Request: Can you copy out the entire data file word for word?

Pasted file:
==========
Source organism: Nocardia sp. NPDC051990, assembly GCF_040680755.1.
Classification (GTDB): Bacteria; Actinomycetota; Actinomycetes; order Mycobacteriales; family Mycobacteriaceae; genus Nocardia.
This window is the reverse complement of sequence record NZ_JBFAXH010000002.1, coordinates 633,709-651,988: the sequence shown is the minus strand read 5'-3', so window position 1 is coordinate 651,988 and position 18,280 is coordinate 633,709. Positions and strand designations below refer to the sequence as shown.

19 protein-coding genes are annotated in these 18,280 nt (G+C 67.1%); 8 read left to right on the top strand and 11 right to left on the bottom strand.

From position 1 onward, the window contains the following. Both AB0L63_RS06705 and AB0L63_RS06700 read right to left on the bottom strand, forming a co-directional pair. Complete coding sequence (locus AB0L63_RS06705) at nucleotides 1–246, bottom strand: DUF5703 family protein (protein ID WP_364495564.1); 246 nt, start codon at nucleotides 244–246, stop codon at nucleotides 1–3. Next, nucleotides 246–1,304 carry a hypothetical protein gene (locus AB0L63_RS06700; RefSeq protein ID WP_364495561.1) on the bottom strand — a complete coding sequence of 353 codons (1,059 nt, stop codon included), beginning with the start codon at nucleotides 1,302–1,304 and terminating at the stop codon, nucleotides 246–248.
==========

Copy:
Source organism: Nocardia sp. NPDC051990, assembly GCF_040680755.1.
Classification (GTDB): Bacteria; Actinomycetota; Actinomycetes; order Mycobacteriales; family Mycobacteriaceae; genus Nocardia.
This window is the reverse complement of sequence record NZ_JBFAXH010000002.1, coordinates 633,709-651,988: the sequence shown is the minus strand read 5'-3', so window position 1 is coordinate 651,988 and position 18,280 is coordinate 633,709. Positions and strand designations below refer to the sequence as shown.

19 protein-coding genes are annotated in these 18,280 nt (G+C 67.1%); 8 read left to right on the top strand and 11 right to left on the bottom strand.

From position 1 onward, the window contains the following. Both AB0L63_RS06705 and AB0L63_RS06700 read right to left on the bottom strand, forming a co-directional pair. Complete coding sequence (locus AB0L63_RS06705) at nucleotides 1–246, bottom strand: DUF5703 family protein (protein ID WP_364495564.1); 246 nt, start codon at nucleotides 244–246, stop codon at nucleotides 1–3. Next, nucleotides 246–1,304 carry a hypothetical protein gene (locus AB0L63_RS06700; RefSeq protein ID WP_364495561.1) on the bottom strand — a complete coding sequence of 353 codons (1,059 nt, stop codon included), beginning with the start codon at nucleotides 1,302–1,304 and terminating at the stop codon, nucleotides 246–248.